The Croods (2013) PASS
Iron Man 3 (2013) PASS
The Little Mermaid (1989) PICK
The Wizard of Oz (1939) PICK
Out with the new, in with the old.
That’s your best bet with the latest crop of home-video releases, from a pair of beloved family films — both with optional new 3-D editions — to a pair of skippable new films that originally screened in 3-D.
Celebrating its 75th anniversary,The Wizard of Oz is back, on Blu-ray, DVD, digital, UltraViolet and even a 3-D conversion that played in IMAX theaters in September.
As for the film itself, what is there to say? Per the Library of Congress, it’s the most-watched film in history. It’s been ranked No. 1 on lists of fantasy films by the American Film Institute and The Guardian, and the 1995 Vatican film list included it in its 15 outstanding films in the "Art" category.
Then there’s The Little Mermaid, now available in a Disney "Diamond Edition," with Blu-ray, DVD, digital copy and 3-D Blu-ray. Not quite a classic, The Little Mermaid came as a breath of fresh air in 1989, ending Disney’s long post-Walt doldrums (The Black Cauldron, ugh) and kicking off the 1990s Disney renaissance that produced Beauty and the Beast and The Lion King.
The film’s secret weapon: unprecedented, colorful, show-stopping Broadway-style production numbers. And I’d rate Sea Witch one of Disney’s top-five villains. On the down side, the ending’s anticlimactic. And Ariel’s teenaged rebellion, though it gets her into trouble, is ultimately vindicated — a case of "Junior Knows Best" storytelling.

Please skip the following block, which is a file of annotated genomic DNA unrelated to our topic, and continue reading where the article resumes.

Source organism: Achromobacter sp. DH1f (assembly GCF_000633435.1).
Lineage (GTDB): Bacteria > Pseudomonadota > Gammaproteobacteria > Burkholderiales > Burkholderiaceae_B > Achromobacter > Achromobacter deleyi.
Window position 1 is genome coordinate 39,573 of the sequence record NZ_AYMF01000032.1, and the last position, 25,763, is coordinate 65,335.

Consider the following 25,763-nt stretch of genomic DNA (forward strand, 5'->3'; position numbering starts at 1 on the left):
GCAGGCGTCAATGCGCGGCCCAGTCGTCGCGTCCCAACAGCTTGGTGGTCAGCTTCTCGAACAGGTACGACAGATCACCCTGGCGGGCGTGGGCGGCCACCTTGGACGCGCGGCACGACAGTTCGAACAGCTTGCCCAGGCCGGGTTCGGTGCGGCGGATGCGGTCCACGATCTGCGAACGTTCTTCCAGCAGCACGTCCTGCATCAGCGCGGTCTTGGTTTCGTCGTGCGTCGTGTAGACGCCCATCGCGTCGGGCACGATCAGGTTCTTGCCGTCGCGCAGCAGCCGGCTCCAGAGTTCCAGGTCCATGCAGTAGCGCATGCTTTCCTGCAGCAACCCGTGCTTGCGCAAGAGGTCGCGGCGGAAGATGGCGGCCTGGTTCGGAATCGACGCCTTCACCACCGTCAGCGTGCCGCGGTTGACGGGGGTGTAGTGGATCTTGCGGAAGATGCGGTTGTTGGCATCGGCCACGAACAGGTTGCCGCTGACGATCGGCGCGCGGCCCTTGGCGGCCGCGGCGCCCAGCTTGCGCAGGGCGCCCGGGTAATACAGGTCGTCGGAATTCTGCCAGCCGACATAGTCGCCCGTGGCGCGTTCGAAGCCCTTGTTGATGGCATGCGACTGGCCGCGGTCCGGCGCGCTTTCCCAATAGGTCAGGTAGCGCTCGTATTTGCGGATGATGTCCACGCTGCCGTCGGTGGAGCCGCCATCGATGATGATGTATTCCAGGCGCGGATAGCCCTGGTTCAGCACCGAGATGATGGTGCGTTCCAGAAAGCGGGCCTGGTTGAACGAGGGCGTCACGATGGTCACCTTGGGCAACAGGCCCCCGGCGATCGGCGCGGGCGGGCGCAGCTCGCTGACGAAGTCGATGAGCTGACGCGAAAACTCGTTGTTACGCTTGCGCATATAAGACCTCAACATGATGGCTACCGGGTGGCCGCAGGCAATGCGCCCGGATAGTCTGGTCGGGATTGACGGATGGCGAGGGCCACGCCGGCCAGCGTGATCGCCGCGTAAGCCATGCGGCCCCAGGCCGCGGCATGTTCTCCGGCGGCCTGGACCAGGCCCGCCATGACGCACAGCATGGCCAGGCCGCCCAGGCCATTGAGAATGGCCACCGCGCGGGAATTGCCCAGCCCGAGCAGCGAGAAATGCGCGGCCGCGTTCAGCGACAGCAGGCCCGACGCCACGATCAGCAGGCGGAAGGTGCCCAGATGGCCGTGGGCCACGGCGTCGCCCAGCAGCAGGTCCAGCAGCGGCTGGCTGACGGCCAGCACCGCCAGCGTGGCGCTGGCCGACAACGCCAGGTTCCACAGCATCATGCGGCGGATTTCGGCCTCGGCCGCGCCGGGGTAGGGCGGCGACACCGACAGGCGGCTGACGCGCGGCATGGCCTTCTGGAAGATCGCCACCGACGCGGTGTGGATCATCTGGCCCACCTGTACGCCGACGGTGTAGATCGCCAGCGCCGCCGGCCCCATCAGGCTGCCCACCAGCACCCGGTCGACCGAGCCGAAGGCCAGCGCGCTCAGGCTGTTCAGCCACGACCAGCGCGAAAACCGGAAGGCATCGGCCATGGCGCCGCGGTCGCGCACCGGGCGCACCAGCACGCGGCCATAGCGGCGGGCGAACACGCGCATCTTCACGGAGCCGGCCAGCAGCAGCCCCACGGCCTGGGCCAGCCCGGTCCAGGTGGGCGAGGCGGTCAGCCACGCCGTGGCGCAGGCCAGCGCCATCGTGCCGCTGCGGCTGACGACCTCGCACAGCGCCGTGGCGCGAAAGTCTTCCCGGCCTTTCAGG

Both of those caveats apply tenfold, and then some, to The Croods, the latest animated family hit from DreamWorks. Nicolas Cage plays an overprotective, clueless Neanderthal father whose daughter falls for a hunky, visionary Cro-Magnon dude named Guy. The film’s recurring message: Rules keep us in the dark. And "following the light" ultimately means not listening to Dad.
A last-act fig leaf of redemption is too little, too late to make up for the wretched montage of Dad humiliating himself over and over trying to have an idea, like Guy. What a disappointment from co-director Chris Sanders (How to Train Your Dragon, Lilo & Stitch).
I’m less bearish on Iron Man 3 — not enough to actually recommend it, but enough not to actively discourage it. Robert Downey Jr. is still great fun, and there are some slick set pieces. New director Shane Black keeps it light while raising the stakes.
But Ben Kingsley’s villain is botched. The violence is too rough (a side effect of super-powered baddies who can’t be stopped unless you kill them — and who have a disconcerting tendency to explode). And Gwyeth Paltrow’s Pepper, the heart of the franchise, is woefully misused. A disappointment.
Caveat Spectator: Both The Little Mermaid and The Wizard of Oz have some scary and menacing scenes that could be too much for sensitive youngsters.